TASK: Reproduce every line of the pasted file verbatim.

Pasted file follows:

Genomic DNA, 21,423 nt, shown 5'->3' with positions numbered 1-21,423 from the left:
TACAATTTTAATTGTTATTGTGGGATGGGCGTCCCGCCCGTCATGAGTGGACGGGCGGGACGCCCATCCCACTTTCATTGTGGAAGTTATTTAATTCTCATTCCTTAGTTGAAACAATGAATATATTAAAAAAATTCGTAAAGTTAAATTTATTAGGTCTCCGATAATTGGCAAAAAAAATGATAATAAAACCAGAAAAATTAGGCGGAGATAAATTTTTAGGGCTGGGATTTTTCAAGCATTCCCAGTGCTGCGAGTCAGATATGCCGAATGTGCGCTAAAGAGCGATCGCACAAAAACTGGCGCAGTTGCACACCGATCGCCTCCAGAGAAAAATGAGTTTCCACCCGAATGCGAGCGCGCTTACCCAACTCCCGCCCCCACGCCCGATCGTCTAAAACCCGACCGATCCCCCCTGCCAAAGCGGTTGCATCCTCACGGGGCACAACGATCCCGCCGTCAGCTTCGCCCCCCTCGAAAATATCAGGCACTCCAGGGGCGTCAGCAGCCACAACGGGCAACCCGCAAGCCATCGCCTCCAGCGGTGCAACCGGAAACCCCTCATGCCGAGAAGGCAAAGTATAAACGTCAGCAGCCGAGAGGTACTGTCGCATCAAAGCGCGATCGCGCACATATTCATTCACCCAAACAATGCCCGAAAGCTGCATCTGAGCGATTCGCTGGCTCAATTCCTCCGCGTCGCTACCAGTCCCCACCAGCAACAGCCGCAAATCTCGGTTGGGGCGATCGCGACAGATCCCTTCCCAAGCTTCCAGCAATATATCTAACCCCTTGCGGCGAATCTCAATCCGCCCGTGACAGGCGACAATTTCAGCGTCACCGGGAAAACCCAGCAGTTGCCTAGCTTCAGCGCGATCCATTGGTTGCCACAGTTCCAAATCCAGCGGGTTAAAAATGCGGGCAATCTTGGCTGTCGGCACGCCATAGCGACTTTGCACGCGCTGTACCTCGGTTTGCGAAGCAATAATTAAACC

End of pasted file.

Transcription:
Genomic DNA, 21,423 nt, shown 5'->3' with positions numbered 1-21,423 from the left:
TACAATTTTAATTGTTATTGTGGGATGGGCGTCCCGCCCGTCATGAGTGGACGGGCGGGACGCCCATCCCACTTTCATTGTGGAAGTTATTTAATTCTCATTCCTTAGTTGAAACAATGAATATATTAAAAAAATTCGTAAAGTTAAATTTATTAGGTCTCCGATAATTGGCAAAAAAAATGATAATAAAACCAGAAAAATTAGGCGGAGATAAATTTTTAGGGCTGGGATTTTTCAAGCATTCCCAGTGCTGCGAGTCAGATATGCCGAATGTGCGCTAAAGAGCGATCGCACAAAAACTGGCGCAGTTGCACACCGATCGCCTCCAGAGAAAAATGAGTTTCCACCCGAATGCGAGCGCGCTTACCCAACTCCCGCCCCCACGCCCGATCGTCTAAAACCCGACCGATCCCCCCTGCCAAAGCGGTTGCATCCTCACGGGGCACAACGATCCCGCCGTCAGCTTCGCCCCCCTCGAAAATATCAGGCACTCCAGGGGCGTCAGCAGCCACAACGGGCAACCCGCAAGCCATCGCCTCCAGCGGTGCAACCGGAAACCCCTCATGCCGAGAAGGCAAAGTATAAACGTCAGCAGCCGAGAGGTACTGTCGCATCAAAGCGCGATCGCGCACATATTCATTCACCCAAACAATGCCCGAAAGCTGCATCTGAGCGATTCGCTGGCTCAATTCCTCCGCGTCGCTACCAGTCCCCACCAGCAACAGCCGCAAATCTCGGTTGGGGCGATCGCGACAGATCCCTTCCCAAGCTTCCAGCAATATATCTAACCCCTTGCGGCGAATCTCAATCCGCCCGTGACAGGCGACAATTTCAGCGTCACCGGGAAAACCCAGCAGTTGCCTAGCTTCAGCGCGATCCATTGGTTGCCACAGTTCCAAATCCAGCGGGTTAAAAATGCGGGCAATCTTGGCTGTCGGCACGCCATAGCGACTTTGCACGCGCTGTACCTCGGTTTGCGAAGCAATAATTAAACC